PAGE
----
They arrived around noon on a Saturday. Ashley's left leg had swollen from the tip of her toe to the top of her thigh. All at once, she was whisked into emergency care.
In Ashley's hospital, the janitorial staff had run out of bleach to clean the floors. Stray dogs wandered the building, and cockroaches scuttled by on the walls. The water in the bathroom sometimes came out black.
Doctors diagnosed her with a staph infection. Bacteria had entered the tissue near her knee, and were burrowing into her joint.
They set up an IV drip and poured in the last of the hospital's supply of vancomycin, a widely used antibiotic. Dazed, her father watched the green line on her heart monitor loop up and down.
As night fell, Ashley got dramatically worse. The green heart monitor line began to zigzag wildly. Her breathing sounded strange, like hoarse hiccups.
Doctors suspected bacteria had traveled from her knee to her lung and eaten a hole there. But the hospital's last X-ray machine had given out the month before. The only way to know for sure was to risk transporting Ashley to a private clinic, where the test would cost the family a week's wages.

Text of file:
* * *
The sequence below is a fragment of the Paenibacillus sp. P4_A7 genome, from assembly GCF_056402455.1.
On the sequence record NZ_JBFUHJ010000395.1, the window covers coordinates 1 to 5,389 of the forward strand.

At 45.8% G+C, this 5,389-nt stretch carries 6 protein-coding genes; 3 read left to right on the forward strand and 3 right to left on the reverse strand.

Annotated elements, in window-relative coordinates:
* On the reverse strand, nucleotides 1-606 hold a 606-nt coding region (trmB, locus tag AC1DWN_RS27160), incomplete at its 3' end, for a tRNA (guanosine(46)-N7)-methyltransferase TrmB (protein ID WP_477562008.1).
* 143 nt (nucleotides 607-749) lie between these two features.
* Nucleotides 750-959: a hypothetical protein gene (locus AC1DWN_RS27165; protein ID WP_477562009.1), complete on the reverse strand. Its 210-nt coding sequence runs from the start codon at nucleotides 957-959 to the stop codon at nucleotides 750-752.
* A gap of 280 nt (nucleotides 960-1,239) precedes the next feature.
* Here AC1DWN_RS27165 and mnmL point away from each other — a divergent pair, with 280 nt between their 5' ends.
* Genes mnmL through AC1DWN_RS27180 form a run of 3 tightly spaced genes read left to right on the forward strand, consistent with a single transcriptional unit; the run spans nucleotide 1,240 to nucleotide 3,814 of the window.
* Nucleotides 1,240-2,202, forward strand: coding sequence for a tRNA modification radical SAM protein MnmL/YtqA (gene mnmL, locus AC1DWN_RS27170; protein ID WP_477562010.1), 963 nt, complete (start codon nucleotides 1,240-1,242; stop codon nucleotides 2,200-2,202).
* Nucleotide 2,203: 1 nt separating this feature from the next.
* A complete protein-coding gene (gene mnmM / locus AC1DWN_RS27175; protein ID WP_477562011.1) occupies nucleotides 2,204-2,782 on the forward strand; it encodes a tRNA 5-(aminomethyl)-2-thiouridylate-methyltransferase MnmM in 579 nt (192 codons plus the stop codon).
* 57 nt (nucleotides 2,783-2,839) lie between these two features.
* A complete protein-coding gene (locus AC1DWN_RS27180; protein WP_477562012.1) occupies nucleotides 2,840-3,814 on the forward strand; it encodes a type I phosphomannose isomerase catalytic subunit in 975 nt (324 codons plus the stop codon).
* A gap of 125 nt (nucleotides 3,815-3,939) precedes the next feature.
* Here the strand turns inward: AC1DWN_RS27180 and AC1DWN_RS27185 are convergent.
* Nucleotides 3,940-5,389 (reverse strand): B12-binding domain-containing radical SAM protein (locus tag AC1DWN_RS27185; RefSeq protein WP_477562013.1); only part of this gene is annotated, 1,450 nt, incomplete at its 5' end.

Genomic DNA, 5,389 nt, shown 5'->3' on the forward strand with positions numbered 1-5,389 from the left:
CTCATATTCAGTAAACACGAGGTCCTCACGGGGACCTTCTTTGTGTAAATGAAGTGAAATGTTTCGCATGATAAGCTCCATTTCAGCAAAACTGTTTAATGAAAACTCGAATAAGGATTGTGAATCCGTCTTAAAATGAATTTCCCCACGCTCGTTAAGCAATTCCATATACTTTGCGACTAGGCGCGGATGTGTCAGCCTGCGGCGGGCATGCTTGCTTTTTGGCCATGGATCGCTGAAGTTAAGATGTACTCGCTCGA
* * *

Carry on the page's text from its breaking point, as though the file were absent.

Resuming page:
Two doctors went with them in an ambulance, ready to pump air manually into Ashley's lungs if she went into respiratory arrest.
The X-ray confirmed their fears: Ashley's right lung had collapsed like a balloon.
Back at the hospital, Ashley sounded like she was drowning. Her breath came in irregular gasps. Doctors looked for the apparatus that could save her: a Pleur-evac chest drainage machine that sells for $100 in the U.S. The hospital had a few, but they were locked away. Like all hospitals here, University Hospital has been pillaged, even by staff, as supplies become rare and valuable contraband.
The emergency room doctors made do with a trick from battlefield medicine instead.
As night fell, they gathered around the crying girl and slid a large needle into her chest. Air came whooshing out. Normally, medics would then insert a one-way valve, but there was none to be found. Still, little by little, Ashley's hiccupping breaths grew less frantic.
Doctors then called her parents out into the hall. The hospital's supply of the intravenous antibiotic was nearly gone. And without a chest drainage machine, Ashley wouldn't live to see the next evening.
When they heard the news, Maykol and Oriana hugged each other and cried.
Then, in the hospital waiting room, they assembled a search team. They pulled in siblings, grandparents, aunts and cousins. Everyone was on their phones, calling people who might know where to find medical supplies on a Saturday night.